Category: Archive

Editorial Troops out, politics in

February 16, 2011

By Staff Reporter

Two significant developments took place quietly in Northern Ireland within the last few days. On Saturday, Sept. 12, British troops were pulled off the streets of Belfast. Two days later, the new Northern Ireland assembly met for the first time in full session. It is to be hoped that both events will prove to be preludes to much greater, and much needed, changes.

Almost 30 years ago, troops first went into Belfast in the wake of sectarian riots that left whole streets burning and thousands of people, most of them Catholics, homeless. The city was on the verge of civil war. The soldiers were sent in by a reluctant British government who did not know what else to do. They were a stop-gap solution that soon became part of the problem as they quickly antagonized the people they were supposed to protect.

The soldiers’ presence there has remained a problem throughout the course of the Troubles, as evidenced by an event that took place a few days before they were withdrawn from the streets. Two of their number were released from prison after serving less than six years of a life sentence for murdering a young Catholic man in September 1992. Among the handful of soldiers ever sent to jail for the murder of civilians, they had the distinction of having served the longest sentences. The others served less than four years.

That was part of the problem: soldiers are not trained to be policemen, and to place them in a situation where they have to act as such was asking for trouble. As long as they remained, they were a living reminder of Britain’s dismal failure to solve its oldest problem. They were a military solution to a political problem, which in effect was no solution at all. It is to be hoped that their removal from the streets of Belfast is a prelude to a total withdrawal from all parts of Northern Ireland.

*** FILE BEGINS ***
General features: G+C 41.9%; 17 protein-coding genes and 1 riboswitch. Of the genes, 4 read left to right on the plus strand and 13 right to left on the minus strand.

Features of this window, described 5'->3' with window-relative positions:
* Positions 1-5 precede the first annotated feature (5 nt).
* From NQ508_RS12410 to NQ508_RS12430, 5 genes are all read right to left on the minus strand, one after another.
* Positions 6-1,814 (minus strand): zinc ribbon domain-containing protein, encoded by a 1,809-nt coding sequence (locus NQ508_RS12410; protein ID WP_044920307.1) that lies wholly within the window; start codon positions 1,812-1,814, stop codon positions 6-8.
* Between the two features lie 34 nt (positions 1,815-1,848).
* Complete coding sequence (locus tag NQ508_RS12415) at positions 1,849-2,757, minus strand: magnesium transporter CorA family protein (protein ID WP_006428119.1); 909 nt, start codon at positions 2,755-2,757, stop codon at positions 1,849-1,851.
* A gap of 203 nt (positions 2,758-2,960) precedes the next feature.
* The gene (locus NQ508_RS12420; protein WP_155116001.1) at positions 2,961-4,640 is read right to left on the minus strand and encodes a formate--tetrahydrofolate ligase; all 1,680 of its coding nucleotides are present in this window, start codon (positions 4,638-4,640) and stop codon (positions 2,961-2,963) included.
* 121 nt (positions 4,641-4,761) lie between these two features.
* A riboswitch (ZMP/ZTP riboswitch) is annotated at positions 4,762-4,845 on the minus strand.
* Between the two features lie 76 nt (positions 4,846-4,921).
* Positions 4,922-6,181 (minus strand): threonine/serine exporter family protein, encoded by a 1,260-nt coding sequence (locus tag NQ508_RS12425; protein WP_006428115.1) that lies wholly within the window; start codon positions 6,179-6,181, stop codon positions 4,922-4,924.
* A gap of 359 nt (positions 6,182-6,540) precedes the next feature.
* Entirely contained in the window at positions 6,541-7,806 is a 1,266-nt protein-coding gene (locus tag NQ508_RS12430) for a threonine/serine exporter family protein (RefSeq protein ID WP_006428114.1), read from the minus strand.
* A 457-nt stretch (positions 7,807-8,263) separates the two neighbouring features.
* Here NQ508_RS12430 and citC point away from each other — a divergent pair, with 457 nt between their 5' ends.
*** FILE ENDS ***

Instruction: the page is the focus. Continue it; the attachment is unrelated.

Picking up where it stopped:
Politics began again, in a modest way, this week, with the assembly meeting for the first time. Though the discussion about which flag to fly and which languages to recognize indicated that the members were more interested in symbol than substance, the significance of the event should not be underestimated. Gathered in the one chamber was Gerry Adams and the Rev. Ian Paisley. When the troops first entered Northern Ireland in 1969, Paisley was roaring around the Shankill Road, proclaiming doomsday had come, and his rhetoric inspired Protestant mobs to attack the Falls Road, the district that Adams calls home. A19-year-old Adams and his pals, meanwhile, were laying siege to various police stations, and erecting barricades to defend their neighborhood.

Now the two antagonists can glare at each other across the chamber of a political assembly rather than across burning barricades. There will doubtless be a lot to glare about in the coming weeks and months as the many difficult issues that have to be resolved come before the assembly. But the very fact that they are in a chamber of debate rather than fighting on the streets is surely progress and should be celebrated.

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Over the years, Northern Ireland has had little enough to celebrate. Even when it did, it was usually only one side that did the celebrating. People celebrated the arrival of the British troops, only to soon lament their presence. They celebrated the setting up of the power sharing executive in 1974, only to lament when it collapsed. The problem was that what was the cause of celebration for one side proved a matter for lamentation on the other.

Hopefully, this new assembly will lay the groundwork for a new set of political arrangements that will give both sides more cause for celebration than lamentation.

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